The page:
Archive for November 3rd, 2008

Vote for Lando Calrissian!

Thanks to Billy for the funny video link!

DVXUser Twilightfest competition

Another DVXUser competition, Twilightfest, opened its doors for viewing and voting (free registration required). Because Comcast now has bandwidth consumption restrictions I will not be able to watch all films, so I limited my viewing to films shot with the HV20 (4), RED (3), AVCHD HF100 (1), and HPX-170 (1) cameras.

From these four HV20 films I watched, the “Calls From The Führerbunker” was probably the best. It had good direction and cinematography, beating out the rest of the HV20 films that actually used 35mm adapters. The also HV20-based “Mr. I” film was not too bad either, but it was strangely under exposed (it felt underexposed rather than “dark”, which I am sure it was the intention of the cinematographer). I was indifferent about the third HV20 film, dubbed “The Box“, while the fourth one, “Pain Container“, I didn’t like.

The HF100 film “Benjamin Merrymeadows and the Curse of the Four-Holed Button” was amateurish and silly, while “Broadcast“, shot with a RED One camera, was the best of the three RED-based films in the competition. Finally, I watched the “Cold Calls by John Whalen” (shot with the HPX-170) because it had so many comments in the forum. And indeed, it was amazingly good. This film was the only one that I wanted to have more of, and wasn’t feeling ready in clicking “fast forward” on the media player. That was amazingly well done and clever. Most of the films in the competition used the Panasonic DVX and HVX cameras, as usual, but as I said, I didn’t watch any of these, so some gems might be among them.

Review: Premiere Elements 7

One of the most successful consumer video editors out there is Adobe’s Premiere Elements. The new version, version 7, adds some interesting new features that help take editing time away from the user.

Installation on my Vista laptop was smooth like a butter, although it was somewhat long. Loading the application takes only 2-3 seconds which is pretty good for a full-featured video editor. The interface is largely the same as in the previous version (v4, there were no version 5 & 6). In my tests, performance was acceptable, especially for .m2t HDV files. I rate stability as so-so, as I had it crashing twice during some longer edits.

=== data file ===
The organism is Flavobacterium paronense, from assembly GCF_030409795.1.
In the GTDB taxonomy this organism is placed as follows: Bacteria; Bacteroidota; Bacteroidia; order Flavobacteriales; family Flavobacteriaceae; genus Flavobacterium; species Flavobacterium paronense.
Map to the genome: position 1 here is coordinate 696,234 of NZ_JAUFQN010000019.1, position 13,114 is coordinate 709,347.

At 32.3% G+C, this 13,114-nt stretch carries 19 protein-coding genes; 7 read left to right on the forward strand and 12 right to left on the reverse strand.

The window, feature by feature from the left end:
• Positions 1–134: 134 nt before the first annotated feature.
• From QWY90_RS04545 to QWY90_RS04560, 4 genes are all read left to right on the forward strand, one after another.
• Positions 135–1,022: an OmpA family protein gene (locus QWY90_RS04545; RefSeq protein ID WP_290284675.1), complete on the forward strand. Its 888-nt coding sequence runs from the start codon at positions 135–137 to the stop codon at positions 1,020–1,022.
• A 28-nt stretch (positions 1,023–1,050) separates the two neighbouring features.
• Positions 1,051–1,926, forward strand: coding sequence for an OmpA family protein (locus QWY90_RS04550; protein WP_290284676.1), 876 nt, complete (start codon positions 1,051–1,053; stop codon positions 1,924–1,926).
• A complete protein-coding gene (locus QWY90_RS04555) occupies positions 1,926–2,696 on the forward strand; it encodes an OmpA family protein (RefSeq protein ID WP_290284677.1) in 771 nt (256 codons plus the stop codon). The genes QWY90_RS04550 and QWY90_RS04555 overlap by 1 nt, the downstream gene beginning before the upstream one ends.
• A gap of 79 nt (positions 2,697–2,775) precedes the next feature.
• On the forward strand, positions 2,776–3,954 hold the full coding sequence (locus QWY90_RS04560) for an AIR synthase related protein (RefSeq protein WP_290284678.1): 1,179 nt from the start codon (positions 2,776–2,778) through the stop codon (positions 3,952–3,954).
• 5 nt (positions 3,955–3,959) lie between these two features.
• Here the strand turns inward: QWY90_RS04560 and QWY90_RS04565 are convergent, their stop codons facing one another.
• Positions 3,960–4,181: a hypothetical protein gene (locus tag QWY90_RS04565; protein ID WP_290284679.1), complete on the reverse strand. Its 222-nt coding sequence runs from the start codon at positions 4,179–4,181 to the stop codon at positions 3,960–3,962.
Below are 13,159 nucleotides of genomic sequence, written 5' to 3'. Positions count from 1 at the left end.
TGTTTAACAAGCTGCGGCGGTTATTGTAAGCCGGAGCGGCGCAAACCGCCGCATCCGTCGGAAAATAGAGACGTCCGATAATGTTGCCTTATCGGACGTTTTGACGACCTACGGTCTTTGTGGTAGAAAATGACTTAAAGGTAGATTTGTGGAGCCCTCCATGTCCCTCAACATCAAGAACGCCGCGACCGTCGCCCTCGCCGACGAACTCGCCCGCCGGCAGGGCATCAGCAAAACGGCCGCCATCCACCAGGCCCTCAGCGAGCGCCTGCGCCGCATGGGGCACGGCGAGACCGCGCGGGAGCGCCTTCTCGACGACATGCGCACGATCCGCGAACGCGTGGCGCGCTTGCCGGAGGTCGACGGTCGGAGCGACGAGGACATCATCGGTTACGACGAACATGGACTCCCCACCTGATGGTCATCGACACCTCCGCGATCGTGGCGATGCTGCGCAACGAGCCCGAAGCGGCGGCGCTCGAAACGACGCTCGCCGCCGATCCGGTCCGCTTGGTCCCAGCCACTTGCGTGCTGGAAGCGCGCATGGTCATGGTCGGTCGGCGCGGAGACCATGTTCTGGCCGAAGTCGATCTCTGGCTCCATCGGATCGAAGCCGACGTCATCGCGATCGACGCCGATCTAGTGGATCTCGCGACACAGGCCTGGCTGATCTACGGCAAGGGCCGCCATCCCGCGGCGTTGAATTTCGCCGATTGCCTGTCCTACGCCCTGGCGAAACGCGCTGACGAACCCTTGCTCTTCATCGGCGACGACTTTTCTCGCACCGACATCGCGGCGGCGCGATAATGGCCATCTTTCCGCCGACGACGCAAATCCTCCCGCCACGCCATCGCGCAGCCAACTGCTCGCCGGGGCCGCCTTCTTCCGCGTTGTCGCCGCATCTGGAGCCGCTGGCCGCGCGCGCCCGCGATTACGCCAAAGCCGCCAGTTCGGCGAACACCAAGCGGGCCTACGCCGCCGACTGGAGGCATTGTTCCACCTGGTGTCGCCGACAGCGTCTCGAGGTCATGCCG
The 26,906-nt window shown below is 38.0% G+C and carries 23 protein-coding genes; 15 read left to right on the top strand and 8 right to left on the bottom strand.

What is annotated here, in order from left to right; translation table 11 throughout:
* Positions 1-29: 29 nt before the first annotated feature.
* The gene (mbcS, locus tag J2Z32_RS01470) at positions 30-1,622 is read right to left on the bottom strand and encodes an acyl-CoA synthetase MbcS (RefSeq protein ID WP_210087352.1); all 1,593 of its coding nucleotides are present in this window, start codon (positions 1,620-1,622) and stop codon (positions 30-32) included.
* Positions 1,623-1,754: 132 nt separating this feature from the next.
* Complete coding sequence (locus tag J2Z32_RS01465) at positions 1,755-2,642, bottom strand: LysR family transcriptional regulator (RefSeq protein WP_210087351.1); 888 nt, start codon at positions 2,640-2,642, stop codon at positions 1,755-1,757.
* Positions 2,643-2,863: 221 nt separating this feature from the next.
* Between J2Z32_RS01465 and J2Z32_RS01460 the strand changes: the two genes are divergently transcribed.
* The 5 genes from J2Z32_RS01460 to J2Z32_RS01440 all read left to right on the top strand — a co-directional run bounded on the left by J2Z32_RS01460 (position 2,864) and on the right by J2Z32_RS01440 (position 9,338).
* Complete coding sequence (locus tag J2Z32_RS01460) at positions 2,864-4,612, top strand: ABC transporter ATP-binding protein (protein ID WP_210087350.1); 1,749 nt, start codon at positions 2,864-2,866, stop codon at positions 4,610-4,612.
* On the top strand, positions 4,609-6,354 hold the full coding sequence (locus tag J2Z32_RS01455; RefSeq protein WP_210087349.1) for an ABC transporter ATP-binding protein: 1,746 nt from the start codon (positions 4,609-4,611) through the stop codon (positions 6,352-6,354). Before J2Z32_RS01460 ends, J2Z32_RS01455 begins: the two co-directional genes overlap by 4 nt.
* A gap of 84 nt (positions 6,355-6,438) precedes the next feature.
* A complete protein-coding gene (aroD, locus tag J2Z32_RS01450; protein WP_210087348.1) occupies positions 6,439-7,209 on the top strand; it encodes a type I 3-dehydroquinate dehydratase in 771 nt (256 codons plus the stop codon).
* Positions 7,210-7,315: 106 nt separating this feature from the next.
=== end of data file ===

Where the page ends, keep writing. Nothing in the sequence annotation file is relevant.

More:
The most important new feature of Premiere Elements 7 (PE7) is its support for AVCHD. This feature was probably the driving force behind having a new Elements version in less than a year from the previous release. The vast majority of new camcorders are AVCHD-based and so far no Adobe product supported it, leaving a huge number of users disgrantled on forums everywhere online. AVCHD worked ok my PC with PE7, performance was acceptable on my CoreDuo laptop.

The second biggest feature is good chroma key support, that lets the editor make use of a “green” or “blue” screen. And of course, now there’s Blu-Ray burning. The rest of the exporting/rendering options haven’t changed since the previous version, with h.264/AAC being the prefered exporting way.

Other interesting new features include the usage of “templates” that lets the editor decide on special effects on videos rather than having the user edit each scene and add plugins manually. This feature is of course a recipe for disaster for advanced users, but it might prove useful and “acceptable” for complete newbies.

An interesting new usability feature is the SmartTag feature, that asks the user to tag clips based on certain technical elements: e.g. in focus, high quality, shaky etc. This way, the user can categorize clips via several ways in order to find clips faster if he/she has over 40-50 clips in the library.

Premiere Elements now supports SmartSound Quicktracks out of the box, a loop-based royalty-free soundtrack creation system. It comes with 14 music libraries. Speaking about audio though, there is no surround 5.1 support, only stereo.